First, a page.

RFoG networks support other technologies. An advantage of RFoG networks is that its architecture supports technologies that can deliver additional services. The single-fiber passive optical network used by RFoG is the same as PON systems, whether BPON, GPON, GEPON, 10GEPON, or even DPON. By using the same fiber infrastructure a PON system can overlay the RFoG network, enabling advanced business services with gigabit bandwidth and rich Ethernet capabilities. Figure 2 illustrates how this is accomplished without disrupting existing services or subscribers.

How Is the RFoG Transmission Controlled to Prevent Collisions?

No new controls are needed when RFoG networks are deployed.

Downstream, control of the RFoG equipment is not required to deliver services. Services are broadcast through the RFoG network just as they are in a traditional HFC network. Instead of converting from optical to electrical RF in the node, the O-E conversion takes place where the RFoG transceiver is located, typically at or near the subscriber's location. RFoG transceivers are transparent to modulation techniques such as QAM or QPSK.

In the return path, RFoG transceivers operate in burst mode. With RFoG, the CMTS controls the cable modem in exactly the same way it does in an HFC network, allowing only one to transmit at any given time. In fact, the CPE controls when the RFoG device is transmitting. The RFoG transceiver detects RF transmission from the CPE and immediately turns the reverse path laser "on". When RF from the CPE stops, the laser turns "off." "Collisions" - two lasers being "on" simultaneously - are avoided because the lasers are extremely responsive. Laser on/off times are critical, requiring 1.6?sec operation to support DOCSIS 3.0 with channel bonding.

How Does RFoG Achieve Better Noise Performance Than HFC?

There are three ways RFoG has lower noise operation than HFC. First, RFoG networks have inherently lower noise. As shown in Figure 3 for return path transmission, an HFC network amplifies noise along with the signal level at each amplifier. An RFoG fiber network only has a single amplifier, maintaining the same signal-to-noise ratio (SNR) from end-to-end.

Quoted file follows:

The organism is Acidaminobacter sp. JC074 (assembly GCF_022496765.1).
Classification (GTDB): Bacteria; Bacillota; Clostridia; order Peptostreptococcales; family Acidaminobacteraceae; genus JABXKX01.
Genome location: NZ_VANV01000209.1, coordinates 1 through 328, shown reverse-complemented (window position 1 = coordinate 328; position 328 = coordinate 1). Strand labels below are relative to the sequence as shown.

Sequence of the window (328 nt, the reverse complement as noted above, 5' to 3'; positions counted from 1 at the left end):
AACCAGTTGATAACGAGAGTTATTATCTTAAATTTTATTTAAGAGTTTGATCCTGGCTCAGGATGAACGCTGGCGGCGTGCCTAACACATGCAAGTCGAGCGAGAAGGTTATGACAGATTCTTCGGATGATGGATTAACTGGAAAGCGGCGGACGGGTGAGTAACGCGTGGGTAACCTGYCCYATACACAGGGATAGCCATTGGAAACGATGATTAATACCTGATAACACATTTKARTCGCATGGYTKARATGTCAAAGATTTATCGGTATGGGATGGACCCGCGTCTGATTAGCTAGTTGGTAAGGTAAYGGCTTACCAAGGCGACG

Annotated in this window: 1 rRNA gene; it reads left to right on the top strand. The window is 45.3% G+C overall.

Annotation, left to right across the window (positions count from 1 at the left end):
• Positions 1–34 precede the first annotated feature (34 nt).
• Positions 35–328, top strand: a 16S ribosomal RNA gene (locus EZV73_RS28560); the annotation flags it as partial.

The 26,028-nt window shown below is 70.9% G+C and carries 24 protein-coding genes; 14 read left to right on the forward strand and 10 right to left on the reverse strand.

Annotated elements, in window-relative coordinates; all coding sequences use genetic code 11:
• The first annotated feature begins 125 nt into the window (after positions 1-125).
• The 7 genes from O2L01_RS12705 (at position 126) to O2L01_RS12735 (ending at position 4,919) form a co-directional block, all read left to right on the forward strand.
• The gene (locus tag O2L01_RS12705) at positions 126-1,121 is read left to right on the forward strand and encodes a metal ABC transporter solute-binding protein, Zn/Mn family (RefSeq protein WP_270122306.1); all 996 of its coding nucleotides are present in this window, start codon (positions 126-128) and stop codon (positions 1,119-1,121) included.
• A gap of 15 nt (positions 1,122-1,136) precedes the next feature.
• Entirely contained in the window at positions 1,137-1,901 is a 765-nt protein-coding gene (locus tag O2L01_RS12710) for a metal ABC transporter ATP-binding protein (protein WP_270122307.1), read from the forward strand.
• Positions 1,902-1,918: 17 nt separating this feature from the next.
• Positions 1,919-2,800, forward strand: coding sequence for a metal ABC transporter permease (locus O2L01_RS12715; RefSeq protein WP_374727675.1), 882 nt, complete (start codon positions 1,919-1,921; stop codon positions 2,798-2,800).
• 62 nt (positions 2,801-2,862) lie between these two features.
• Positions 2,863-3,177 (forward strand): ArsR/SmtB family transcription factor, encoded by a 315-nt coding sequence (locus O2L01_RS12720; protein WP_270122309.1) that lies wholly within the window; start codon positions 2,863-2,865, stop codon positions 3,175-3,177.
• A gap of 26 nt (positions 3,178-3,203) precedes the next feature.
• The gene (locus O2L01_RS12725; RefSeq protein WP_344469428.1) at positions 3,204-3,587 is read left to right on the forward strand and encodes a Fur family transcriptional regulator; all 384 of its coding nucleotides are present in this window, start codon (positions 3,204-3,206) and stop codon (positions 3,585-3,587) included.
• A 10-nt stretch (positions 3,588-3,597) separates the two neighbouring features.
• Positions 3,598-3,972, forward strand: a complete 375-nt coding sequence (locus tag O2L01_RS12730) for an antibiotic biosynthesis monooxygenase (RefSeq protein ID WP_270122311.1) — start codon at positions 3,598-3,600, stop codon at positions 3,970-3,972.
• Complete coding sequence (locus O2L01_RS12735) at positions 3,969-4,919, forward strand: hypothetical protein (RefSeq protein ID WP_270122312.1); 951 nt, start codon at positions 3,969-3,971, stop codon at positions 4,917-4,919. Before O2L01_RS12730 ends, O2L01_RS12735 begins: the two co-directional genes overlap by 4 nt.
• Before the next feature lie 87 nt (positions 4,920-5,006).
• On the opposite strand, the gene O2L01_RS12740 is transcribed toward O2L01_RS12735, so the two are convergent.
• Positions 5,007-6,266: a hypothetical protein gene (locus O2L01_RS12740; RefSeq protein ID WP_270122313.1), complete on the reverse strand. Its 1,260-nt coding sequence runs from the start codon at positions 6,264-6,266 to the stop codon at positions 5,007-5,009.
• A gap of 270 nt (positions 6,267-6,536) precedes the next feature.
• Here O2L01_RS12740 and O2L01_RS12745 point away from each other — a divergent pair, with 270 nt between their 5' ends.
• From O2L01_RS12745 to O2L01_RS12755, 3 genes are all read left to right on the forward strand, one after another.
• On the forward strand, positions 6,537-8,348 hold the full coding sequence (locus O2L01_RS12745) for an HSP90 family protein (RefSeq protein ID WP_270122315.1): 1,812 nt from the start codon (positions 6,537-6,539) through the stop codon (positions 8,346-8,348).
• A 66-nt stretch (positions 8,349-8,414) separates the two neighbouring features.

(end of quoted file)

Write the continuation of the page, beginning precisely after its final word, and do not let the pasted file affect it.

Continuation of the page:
Second, the return path or upstream burst mode described earlier is key to exceptional noise performance in RFoG networks. Only one RFoG device transmitting on the network at any given time - when the CPE device is active - lowers ingress noise significantly. Non-transmitting transceivers squelch ingress noise.

Typically, the noise reduction is enough to reclaim the lower 10 MHz of the reverse path spectrum that is lost to ingress noise. In a 5-42 MHz return spectrum, this increases upstream spectrum by 27%.

There is another noise improvement with the advent of RFoG technology. Return path receivers that make use of low noise optical circuits have been optimized for RFoG networks. Combined with RFoG transceivers, these receivers are delivering return path noise performance more than 4 dB better than traditional HFC networks.

The low noise benefit can be used in several ways. For example, it enables 64-QAM rather than 16-QAM in the upstream direction, increasing bandwidth from 27 Mbps to 38 Mbps per 6 MHz channel. Another use is to increase the distance reached by the optical network.

RFoG is a relatively new technology that delivers a number of immediate benefits to network operators. In addition to the financial advantages, network technical performance is improved, giving engineers new tools to increase the competitive advantages of their networks.

Tom Anderson is the director of product marketing for Alloptic, an optical access solution provider headquartered in Livermore, CA.